‘The neuroimaging results showed significant activity in two regions of the brain during the encoding of impression-relevant information. The first, the amygdala, is a small structure in the medial temporal lobe that previously has been linked to emotional learning about inanimate objects, as well as social evaluations based on trust or race group. The second, the posterior cingulate cortex (PCC), has been linked to economic decision-making and assigning subjective value to rewards. In the Nature Neuroscience study, these parts of the brain, which are implicated in value processing in a number of domains, showed increased activity when encoding information that was consistent with the impression.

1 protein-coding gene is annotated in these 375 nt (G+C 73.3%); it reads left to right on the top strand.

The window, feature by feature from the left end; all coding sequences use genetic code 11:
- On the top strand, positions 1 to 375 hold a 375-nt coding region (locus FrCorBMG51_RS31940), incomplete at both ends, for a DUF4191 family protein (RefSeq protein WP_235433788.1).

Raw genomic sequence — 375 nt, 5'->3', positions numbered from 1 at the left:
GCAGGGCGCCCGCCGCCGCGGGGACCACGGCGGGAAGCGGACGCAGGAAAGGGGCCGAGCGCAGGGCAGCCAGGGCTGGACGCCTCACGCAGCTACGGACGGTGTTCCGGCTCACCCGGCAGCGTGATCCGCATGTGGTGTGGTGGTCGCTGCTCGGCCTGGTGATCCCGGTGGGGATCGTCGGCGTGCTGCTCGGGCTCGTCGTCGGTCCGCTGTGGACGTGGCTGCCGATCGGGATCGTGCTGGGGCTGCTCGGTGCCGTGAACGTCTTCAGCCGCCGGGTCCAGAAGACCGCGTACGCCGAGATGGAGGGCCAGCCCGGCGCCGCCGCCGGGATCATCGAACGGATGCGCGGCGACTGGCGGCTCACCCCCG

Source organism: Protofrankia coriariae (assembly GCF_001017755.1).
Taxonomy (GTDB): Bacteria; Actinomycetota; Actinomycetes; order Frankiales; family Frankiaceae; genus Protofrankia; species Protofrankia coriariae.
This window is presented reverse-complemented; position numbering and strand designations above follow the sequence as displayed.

“Even when we only briefly encounter others, brain regions that are important in forming evaluations are engaged, resulting in a quick first impression,” commented NYU’s Phelps.
NYU’s Schiller, the study’s lead author, concluded, “When encoding everyday social information during a social encounter, these regions sort information based on its personal and subjective significance, and summarize it into an ultimate score–a first impression.” ‘ via physorg.com.